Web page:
Logistics workers need back support, and now there’s an exoskeleton as agile as their industry.
Once, while visiting a beverage distributor, I saw workers pick and place over 2,500 cases on pallets in an 8-hour shift. Their speed and skills were incredible, but as a certified professional ergonomist (CPE), I couldn’t help but think about plugging their numbers into the Lifting Fatigue Failure Tool (LiFFT)—and the high probability of risk it would give me. (Experiencing 12 plus injuries per 200,000 hours worked, as defined by Marras et al., 1993). The odds of it being possible for a back injury to occur from this job could basically be reduced to a coin flip.
But logistics shouldn’t have to accept those odds. Here, we’ll look at this industry as one of 5 Industries Ready to Reduce Back Pain with new exosuit technology. Let’s start with a reality.
The Unavoidable Risk
Speed and physical demands create conditions for worker turnover and injury.
Logistics is a complex industry where people and machines work together to move goods around the globe as efficiently and safely as possible. And that will continue for the foreseeable future, as will high rates of injuries and worker turnover.
As an industrial ergonomist for over a decade, I truly feel for the safety professionals who work so hard to keep workers safe and injury free. I understand what it’s like to know how to solve ergonomic problems but not have the right tools. So, as exoskeletons have increasingly shown potential to reduce the risk for injury, I had to ask: Why haven’t they been adopted?
The Big Question
Why haven’t exos seen widespread adoption in logistics?
About five years ago, I got really interested in understanding these devices. How they could support workers. And most curiously, why workers weren’t excited to wear them, even though back-assist exos were effective at reducing strain and fatigue on a user’s lower back.
I fit dozens of exos onto hundreds of workers. And I repeatedly heard the same response: They liked the assistance, but the devices kept getting in the way. Because logistics involves a lot of things besides lifting—like walking, or stepping on and off an electric pallet jack. And who wants to get snagged on shrink wrap or have a harder time than usual reaching far away items? No one.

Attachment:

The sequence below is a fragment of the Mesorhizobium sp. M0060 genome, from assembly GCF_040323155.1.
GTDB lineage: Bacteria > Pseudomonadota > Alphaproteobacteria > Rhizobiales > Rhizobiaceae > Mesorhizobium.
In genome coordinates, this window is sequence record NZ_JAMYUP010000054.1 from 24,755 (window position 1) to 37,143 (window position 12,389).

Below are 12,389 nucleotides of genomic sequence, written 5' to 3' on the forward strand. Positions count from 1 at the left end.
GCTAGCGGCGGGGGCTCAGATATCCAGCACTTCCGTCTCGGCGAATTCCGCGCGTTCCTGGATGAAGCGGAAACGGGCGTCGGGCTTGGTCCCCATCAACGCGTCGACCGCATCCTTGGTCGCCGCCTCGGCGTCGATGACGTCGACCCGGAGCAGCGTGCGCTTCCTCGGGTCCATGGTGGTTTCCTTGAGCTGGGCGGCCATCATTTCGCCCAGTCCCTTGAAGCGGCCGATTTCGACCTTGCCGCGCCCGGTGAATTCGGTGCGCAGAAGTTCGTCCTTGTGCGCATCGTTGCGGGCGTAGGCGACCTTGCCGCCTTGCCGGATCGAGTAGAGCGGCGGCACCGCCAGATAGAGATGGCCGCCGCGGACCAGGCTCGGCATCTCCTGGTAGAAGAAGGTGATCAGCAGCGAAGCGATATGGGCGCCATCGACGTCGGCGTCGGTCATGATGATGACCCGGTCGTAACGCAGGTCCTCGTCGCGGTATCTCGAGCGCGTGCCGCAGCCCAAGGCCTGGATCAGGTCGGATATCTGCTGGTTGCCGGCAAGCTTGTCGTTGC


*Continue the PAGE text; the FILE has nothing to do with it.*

The Aha Moment
Exos must move at the speed of logistics.
If only exos could assist workers, without slowing them down. That’s what workers were asking for. That’s what I wanted as an industrial ergonomist. And that’s ultimately a big reason why I joined the HeroWear team last year. They shared my passion for developing a practical, effective solution for hardworking men and women.
Joining the company preproduct, the big aha moment for me was when we gave workers at the beverage distributor the ability to try five different back-assist exoskeletons. Each exo was a product, except for the HeroWear prototype. Yet over 90 percent of the workers preferred our prototype. Why? Because it supported the back but felt like clothing.
The Ready Solution
The HeroWear Apex offers incredible range of motion.
Our HeroWear team listened deeply and used worker input to finalize our newly launched product: the Apex exosuit. And it’s ready to protect the backs of those pulling together orders on warehouse floors and those pushing out packages on last mile delivery. The HeroWear Apex won’t restrict their movement or slow them down. Because it’s lightweight, weighing just over three pounds without motors or batteries. Because it’s modular, custom fitting both genders and different body sizes. Because this exosuit moves at the speed of logistics.
This article is the first of five in our 5 Industries Ready to Reduce Back Pain series. Read all five to see how the manufacturing, construction, agriculture, and healthcare sectors can benefit from new, work-ready exoskeleton technology.